The biconjugate gradient method often displays rather irregular convergence behavior. Moreover, the implicit LU decomposition of the reduced tridiagonal system may not exist, resulting in a breakdown of the algorithm. The quasi-minimal residual method (Freund and Nachtigal 1991) is a related algorithm that attempts to overcome these problems.

The main idea behind the quasi-minimal residual (QMR) method algorithm is to solve the reduced tridiagonal system in a least squares sense, similar to the approach followed in the generalized minimal residual method (GMRES). Since the constructed basis for the Krylov subspace is biorthogonal, rather than orthogonal as in GMRES, the obtained solution is viewed as a quasi-minimal residual solution, which explains the name. Additionally, QMR uses look-ahead techniques to avoid breakdowns in the underlying Lanczos process, which makes it more robust than the biconjugate gradient method.

The convergence behavior of QMR is typically much smoother than for the biconjugate gradient method (BCG). Freund and Nachtigal (1991) present quite general error bounds which show that QMR may be expected to converge about as fast as the generalized minimal residual method. From a relation between the residuals in BCG and QMR (Freund and Nachtigal 1991, relation 5.10) one may deduce that at phases in the iteration process where BCG makes significant progress, QMR has arrived at about the same approximation for . On the other hand, when BCG makes no progress at all, QMR may still show slow convergence.

The look-ahead steps in this version of the QMR method prevent breakdown in all cases except the so-called "incurable breakdown," where no practical number of look-ahead steps would yield a next iterate.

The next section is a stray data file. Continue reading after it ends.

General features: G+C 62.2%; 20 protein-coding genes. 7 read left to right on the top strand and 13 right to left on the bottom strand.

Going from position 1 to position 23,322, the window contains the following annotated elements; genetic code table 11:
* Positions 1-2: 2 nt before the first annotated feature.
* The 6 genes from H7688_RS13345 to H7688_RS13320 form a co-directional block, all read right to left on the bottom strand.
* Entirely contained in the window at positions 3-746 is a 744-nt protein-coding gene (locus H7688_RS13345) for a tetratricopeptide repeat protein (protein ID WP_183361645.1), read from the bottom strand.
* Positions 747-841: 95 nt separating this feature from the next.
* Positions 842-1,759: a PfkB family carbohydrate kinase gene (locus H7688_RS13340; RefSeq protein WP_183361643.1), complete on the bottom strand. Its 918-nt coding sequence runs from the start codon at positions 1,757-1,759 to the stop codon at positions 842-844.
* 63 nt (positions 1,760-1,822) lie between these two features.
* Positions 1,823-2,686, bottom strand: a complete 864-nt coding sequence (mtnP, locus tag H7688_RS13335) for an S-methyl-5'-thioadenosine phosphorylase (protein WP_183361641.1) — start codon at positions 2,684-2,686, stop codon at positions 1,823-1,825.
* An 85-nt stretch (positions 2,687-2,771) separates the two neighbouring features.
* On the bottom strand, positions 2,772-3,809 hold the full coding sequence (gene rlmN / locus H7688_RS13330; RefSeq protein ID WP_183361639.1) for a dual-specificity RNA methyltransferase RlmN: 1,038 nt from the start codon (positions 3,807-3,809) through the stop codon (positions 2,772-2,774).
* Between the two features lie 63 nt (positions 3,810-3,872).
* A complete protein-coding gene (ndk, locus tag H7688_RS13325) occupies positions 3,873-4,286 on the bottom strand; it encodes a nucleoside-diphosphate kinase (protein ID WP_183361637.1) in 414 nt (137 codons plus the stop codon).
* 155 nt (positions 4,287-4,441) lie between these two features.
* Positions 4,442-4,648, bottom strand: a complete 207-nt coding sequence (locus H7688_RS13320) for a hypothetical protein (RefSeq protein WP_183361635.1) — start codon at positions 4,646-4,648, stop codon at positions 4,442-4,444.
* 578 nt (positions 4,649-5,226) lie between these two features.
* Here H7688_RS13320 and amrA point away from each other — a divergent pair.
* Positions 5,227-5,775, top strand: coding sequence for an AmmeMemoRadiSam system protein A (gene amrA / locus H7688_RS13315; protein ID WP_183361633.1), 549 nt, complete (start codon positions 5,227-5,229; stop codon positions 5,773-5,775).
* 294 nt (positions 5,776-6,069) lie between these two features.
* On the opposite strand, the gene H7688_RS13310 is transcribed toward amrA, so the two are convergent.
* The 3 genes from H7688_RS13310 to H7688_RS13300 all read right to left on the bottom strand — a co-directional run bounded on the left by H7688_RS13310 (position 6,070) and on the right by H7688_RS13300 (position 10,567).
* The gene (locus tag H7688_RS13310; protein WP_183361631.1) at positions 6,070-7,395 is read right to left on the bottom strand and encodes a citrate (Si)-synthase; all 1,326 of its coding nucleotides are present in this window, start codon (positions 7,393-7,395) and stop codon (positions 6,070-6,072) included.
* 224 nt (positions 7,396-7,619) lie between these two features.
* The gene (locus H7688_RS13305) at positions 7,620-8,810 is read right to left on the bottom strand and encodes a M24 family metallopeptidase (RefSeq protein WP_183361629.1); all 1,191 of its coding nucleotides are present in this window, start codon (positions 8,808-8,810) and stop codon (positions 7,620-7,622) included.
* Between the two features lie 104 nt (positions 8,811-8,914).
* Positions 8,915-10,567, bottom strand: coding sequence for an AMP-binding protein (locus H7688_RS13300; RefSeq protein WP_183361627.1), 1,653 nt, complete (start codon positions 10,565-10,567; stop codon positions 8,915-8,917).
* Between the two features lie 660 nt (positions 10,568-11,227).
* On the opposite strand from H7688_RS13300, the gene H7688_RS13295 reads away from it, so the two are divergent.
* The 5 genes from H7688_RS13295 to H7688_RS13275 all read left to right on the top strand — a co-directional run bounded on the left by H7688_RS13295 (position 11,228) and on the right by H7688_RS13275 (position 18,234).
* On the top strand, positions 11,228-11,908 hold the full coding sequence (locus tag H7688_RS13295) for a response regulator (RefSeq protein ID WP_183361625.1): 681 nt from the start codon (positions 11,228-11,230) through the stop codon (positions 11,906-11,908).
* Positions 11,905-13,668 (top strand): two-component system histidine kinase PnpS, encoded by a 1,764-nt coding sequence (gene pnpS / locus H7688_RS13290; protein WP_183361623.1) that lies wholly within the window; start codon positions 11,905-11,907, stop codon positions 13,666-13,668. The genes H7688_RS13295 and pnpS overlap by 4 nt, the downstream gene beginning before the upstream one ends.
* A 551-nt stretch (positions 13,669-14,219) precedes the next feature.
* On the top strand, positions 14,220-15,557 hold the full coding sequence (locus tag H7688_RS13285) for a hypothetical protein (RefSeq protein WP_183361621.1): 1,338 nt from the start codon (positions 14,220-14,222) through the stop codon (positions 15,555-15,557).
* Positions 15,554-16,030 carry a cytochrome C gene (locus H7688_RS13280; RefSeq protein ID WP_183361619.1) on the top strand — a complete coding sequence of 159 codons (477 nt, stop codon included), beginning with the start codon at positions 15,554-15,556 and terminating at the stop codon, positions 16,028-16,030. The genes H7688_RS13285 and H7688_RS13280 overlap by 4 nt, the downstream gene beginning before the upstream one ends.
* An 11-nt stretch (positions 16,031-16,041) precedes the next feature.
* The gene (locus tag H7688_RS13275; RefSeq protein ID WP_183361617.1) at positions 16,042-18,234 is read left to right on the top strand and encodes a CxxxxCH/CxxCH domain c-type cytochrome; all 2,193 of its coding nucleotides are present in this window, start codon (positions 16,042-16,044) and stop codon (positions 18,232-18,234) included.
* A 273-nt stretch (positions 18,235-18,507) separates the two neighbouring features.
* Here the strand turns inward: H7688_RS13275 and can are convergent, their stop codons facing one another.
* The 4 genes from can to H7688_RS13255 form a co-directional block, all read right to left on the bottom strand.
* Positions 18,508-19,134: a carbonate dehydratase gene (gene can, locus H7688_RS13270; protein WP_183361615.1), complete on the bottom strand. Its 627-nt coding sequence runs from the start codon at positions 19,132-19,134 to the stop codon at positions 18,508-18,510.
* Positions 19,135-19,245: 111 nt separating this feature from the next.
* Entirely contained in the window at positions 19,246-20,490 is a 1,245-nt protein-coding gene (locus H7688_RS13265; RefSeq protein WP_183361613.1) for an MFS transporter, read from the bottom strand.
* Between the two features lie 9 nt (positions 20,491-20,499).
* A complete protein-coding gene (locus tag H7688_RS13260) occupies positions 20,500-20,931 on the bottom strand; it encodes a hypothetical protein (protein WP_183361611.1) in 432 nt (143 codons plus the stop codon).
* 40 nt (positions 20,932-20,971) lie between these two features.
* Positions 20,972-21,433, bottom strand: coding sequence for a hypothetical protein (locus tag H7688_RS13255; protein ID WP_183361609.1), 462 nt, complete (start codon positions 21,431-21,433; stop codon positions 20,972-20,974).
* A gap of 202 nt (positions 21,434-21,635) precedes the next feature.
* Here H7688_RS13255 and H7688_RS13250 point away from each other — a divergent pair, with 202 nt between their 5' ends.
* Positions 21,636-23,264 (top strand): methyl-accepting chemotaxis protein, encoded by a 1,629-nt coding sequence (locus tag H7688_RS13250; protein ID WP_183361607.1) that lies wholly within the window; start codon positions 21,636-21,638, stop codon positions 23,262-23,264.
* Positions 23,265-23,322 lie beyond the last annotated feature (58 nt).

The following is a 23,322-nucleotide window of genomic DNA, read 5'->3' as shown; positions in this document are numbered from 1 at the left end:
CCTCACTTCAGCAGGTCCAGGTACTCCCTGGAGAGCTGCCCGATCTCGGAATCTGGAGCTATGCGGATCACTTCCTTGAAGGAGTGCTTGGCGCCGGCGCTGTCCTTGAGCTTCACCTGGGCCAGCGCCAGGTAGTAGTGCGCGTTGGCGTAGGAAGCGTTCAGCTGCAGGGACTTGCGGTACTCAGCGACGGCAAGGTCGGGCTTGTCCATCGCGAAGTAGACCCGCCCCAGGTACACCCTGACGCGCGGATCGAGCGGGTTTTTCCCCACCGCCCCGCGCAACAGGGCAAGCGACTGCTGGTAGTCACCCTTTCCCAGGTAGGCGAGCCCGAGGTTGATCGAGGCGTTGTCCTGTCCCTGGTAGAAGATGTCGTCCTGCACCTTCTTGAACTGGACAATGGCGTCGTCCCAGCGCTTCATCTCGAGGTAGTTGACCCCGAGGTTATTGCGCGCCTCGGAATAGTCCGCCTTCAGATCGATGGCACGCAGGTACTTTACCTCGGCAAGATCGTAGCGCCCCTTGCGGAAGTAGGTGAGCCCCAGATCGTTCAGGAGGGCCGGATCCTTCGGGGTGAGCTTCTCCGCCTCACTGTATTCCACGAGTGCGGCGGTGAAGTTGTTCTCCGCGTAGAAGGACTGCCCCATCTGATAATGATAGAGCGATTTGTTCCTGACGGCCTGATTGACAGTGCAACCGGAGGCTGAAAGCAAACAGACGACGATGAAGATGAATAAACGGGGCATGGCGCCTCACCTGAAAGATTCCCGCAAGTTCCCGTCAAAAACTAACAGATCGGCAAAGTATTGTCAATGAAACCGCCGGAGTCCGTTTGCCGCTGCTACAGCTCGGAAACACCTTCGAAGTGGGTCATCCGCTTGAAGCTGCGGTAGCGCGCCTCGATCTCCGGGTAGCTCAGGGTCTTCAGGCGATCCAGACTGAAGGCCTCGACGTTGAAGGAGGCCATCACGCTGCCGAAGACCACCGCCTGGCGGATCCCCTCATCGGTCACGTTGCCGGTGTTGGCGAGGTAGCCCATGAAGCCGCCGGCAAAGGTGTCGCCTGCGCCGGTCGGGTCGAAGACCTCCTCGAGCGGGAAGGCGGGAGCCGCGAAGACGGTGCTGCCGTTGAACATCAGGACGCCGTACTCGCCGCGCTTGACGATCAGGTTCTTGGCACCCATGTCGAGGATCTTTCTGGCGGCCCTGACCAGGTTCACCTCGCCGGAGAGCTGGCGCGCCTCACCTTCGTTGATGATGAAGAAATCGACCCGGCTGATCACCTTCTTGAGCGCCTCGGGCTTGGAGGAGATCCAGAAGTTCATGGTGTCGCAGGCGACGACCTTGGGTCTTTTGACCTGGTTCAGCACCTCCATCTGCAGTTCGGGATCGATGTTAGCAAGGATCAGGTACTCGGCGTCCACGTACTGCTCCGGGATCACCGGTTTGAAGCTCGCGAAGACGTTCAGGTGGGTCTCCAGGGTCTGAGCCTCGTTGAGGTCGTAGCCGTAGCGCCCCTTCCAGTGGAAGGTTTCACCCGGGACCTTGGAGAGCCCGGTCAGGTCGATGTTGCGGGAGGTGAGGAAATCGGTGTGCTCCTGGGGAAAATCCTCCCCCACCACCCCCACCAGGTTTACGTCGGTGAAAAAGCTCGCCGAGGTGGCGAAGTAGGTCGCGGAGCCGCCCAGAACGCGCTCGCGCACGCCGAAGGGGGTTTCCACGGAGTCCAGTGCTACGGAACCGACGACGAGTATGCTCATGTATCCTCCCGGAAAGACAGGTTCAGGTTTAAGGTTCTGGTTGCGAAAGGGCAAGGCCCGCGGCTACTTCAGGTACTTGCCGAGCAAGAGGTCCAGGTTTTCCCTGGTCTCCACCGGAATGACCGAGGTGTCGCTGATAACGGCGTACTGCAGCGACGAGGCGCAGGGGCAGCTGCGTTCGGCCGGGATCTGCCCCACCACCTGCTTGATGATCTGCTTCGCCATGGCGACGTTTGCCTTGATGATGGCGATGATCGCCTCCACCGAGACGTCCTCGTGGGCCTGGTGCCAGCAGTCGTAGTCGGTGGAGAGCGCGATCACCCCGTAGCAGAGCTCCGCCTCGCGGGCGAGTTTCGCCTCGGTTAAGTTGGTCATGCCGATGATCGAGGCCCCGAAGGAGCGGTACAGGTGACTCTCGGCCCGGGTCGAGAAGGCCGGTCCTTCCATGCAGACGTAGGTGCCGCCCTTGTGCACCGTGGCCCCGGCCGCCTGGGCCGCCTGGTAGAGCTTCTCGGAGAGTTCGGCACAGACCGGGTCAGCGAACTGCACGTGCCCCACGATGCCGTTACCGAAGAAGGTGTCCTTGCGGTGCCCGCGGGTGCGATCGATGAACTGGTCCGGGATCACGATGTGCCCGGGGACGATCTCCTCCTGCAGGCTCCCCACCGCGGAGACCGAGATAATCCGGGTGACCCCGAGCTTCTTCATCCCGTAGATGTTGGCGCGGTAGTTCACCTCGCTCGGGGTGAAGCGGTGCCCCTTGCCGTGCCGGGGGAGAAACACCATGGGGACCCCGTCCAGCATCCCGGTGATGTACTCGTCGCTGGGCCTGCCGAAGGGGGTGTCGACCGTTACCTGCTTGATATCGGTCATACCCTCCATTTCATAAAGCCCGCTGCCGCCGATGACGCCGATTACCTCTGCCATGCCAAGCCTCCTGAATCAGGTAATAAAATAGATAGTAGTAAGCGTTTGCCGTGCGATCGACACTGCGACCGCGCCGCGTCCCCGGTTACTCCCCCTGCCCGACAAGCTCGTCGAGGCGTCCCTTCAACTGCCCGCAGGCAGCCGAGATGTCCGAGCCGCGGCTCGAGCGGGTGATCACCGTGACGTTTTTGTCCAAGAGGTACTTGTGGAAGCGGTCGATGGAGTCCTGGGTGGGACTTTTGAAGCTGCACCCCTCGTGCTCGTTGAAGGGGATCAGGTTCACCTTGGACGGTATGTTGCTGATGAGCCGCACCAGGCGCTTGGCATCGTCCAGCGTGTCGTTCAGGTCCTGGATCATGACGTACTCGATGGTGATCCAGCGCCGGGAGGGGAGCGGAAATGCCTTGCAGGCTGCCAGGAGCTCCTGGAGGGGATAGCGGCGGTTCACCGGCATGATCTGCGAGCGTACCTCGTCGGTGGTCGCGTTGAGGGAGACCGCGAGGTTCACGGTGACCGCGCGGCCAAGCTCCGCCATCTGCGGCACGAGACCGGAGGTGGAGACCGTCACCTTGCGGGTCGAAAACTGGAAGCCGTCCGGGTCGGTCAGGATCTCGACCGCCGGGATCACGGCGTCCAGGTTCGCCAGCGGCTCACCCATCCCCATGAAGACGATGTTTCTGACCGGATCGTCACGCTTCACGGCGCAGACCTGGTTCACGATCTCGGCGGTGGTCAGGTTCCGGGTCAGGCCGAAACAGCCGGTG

The pseudocode for the preconditioned quasi-minimal residual method with preconditioner is given above. This algorithm follows the two term recurrence version without look-ahead (Freund and Nachtigal 1994, Algorithm 7.1). This version of QMR is simpler to implement than the full QMR method with look-ahead, but it is susceptible to breakdown of the underlying Lanczos process. (Other implementation variations are whether to scale Lanczos vectors or not, or to use three-term recurrences instead of coupled two-term recurrences. Such decisions usually have implications for the stability and the efficiency of the algorithm.)

Computation of the residual is done for the convergence test. If one uses right (or post) preconditioning, that is , then a cheap upper bound for can be computed in each iteration, avoiding the recursions for (Freund and Nachtigal 1991, Proposition 4.1). This upper bound may be pessimistic by a factor of at most .

QMR has roughly the same problems with respect to vector and parallel implementation as the biconjugate gradient method. The scalar overhead per iteration is slightly more than for BCG. In all cases where the slightly cheaper BCG method converges irregularly (but fast enough), QMR may be preferred for stability reasons.